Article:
### Line charts

Line charts display only scalar-valued time series. If you select a distribution-valued metric, then the chart is configured with optimal parameters to display a heat map. The fields of the Aggregation element are set to Distribution and None.

• The interpretation of Distribution depends on the specific metric. For distribution-valued metric types that have a `GAUGE` metric kind, the default alignment function is set to `sum`. When a distribution-valued metric type has a `CUMULATIVE` metric kind, the default alignment function is `DELTA`.

• The setting of None ensures that all time times are combined.

If you want to display a distribution-valued metric on a line chart, then you must change the default settings of your chart. For example, to configure a line chart on a dashboard to display the 99th percentile of every time series for a distribution-valued metric, do the following:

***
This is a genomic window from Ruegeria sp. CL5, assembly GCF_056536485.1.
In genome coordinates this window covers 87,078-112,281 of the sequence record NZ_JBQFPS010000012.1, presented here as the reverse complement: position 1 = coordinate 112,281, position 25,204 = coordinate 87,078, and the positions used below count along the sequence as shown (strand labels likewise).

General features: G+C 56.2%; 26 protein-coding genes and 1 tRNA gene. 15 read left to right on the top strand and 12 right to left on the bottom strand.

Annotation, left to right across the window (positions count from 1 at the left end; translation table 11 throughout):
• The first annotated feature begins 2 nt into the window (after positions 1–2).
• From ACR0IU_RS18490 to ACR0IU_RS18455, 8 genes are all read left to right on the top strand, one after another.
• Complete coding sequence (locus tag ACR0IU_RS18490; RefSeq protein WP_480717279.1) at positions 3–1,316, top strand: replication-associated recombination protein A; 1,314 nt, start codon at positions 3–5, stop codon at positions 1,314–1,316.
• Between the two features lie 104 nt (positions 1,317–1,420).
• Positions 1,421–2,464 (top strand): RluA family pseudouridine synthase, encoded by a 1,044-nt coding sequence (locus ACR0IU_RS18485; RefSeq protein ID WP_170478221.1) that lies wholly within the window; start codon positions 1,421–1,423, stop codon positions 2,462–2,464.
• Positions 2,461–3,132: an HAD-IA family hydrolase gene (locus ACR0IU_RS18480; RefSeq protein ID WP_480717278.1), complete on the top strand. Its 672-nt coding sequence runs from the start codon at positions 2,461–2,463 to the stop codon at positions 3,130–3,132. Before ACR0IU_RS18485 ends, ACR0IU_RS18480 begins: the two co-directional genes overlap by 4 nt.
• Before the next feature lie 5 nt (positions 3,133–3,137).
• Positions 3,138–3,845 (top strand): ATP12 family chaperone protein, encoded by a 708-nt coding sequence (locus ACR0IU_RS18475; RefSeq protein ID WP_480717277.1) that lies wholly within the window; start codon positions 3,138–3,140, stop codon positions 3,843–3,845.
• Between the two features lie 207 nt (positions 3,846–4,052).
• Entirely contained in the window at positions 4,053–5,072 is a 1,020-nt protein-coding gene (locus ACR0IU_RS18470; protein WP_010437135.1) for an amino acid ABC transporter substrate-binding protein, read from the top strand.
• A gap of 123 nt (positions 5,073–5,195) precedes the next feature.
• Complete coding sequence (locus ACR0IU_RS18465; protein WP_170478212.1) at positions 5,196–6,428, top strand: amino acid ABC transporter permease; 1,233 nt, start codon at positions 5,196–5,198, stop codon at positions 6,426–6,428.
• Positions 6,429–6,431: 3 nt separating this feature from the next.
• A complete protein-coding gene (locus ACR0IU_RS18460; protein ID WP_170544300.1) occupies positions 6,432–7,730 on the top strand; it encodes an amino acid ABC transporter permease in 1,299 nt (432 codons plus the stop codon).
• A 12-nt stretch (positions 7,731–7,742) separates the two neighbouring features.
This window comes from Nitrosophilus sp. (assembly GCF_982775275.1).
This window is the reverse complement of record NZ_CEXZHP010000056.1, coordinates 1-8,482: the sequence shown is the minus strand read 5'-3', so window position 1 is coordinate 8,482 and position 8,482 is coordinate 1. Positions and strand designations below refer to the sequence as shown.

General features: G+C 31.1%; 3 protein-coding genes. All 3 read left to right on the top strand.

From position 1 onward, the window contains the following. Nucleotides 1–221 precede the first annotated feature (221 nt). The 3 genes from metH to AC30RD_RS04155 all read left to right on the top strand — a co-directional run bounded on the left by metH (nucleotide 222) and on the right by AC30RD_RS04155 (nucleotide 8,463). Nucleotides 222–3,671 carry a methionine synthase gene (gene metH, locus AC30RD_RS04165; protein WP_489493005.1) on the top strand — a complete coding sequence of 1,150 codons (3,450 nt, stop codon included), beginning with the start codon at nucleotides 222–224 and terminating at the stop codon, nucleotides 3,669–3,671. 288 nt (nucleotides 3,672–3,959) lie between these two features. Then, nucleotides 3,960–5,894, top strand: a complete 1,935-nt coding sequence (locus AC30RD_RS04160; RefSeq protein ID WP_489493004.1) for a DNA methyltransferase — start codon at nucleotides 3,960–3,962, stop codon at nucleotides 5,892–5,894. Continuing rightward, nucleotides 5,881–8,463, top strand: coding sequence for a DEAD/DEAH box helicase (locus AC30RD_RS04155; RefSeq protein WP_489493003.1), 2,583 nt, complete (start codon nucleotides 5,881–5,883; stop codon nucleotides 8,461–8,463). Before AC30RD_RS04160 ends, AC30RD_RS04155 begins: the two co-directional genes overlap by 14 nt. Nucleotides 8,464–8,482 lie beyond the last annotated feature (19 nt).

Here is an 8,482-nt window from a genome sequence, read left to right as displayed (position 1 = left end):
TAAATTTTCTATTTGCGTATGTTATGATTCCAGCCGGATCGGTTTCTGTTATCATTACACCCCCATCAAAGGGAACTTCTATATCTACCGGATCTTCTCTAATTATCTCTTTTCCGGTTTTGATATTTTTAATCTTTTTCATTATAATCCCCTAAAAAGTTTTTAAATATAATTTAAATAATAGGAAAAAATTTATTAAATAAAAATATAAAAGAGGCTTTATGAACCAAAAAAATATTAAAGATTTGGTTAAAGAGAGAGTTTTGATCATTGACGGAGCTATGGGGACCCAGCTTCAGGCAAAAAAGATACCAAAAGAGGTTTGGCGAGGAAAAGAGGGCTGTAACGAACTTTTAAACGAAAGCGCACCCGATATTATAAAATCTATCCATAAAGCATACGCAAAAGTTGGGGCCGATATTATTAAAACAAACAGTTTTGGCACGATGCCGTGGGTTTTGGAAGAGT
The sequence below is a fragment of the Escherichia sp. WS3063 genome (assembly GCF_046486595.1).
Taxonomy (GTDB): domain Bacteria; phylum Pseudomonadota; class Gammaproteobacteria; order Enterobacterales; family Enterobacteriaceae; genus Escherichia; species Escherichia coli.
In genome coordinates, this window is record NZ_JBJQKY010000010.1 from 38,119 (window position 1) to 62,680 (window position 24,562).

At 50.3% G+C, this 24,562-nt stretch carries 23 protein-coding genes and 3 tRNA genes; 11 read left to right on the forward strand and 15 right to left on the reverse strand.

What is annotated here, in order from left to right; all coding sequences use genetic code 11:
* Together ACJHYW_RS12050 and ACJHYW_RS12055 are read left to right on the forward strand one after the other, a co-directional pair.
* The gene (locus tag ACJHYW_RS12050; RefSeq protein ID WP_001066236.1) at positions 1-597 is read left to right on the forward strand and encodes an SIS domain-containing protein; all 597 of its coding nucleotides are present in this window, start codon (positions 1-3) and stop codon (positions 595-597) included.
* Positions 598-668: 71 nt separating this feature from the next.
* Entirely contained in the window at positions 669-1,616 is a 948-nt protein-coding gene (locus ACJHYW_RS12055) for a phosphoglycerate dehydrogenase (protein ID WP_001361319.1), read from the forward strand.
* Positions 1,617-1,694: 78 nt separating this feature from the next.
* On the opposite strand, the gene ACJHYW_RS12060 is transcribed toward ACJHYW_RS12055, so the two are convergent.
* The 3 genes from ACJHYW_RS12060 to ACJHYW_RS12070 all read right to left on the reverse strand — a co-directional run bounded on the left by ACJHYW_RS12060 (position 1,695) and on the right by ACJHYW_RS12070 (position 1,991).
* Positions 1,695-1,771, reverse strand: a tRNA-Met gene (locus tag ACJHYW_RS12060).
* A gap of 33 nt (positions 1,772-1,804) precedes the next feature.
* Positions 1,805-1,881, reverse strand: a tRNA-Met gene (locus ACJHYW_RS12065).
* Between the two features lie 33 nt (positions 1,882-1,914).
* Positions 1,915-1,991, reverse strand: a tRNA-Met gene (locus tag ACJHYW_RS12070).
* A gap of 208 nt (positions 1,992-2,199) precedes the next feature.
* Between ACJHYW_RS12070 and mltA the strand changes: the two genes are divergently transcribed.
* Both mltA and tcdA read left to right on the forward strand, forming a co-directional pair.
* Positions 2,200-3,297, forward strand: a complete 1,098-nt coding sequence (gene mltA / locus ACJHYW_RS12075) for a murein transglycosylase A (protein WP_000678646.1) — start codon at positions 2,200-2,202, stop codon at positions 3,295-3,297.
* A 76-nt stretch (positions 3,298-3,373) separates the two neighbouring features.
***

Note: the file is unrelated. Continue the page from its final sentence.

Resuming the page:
1. In the Google Cloud console, go to the  Dashboards page:

If you use the search bar to find this page, then select the result whose subheading is Monitoring.

2. In the toolbar, click  Add widget.
3. In the Add widget dialog, select  Metric.
4. In the Metric element, and select the VM Instance - RTT latencies metric.
5. In the Aggregation element, expand the first menu and select 99th percentile.
6. In the Display pane, set the value of the Widget type menu to Line chart.
7. Optional: In the Aggregation element, expand the second menu and select the labels used to group time series. By default, no labels are selected, and therefore one line is displayed on the chart.

## What's next

For information about how to determine the bucket model for a metric and how to interpret percentiles, see Percentiles and distribution-valued metrics.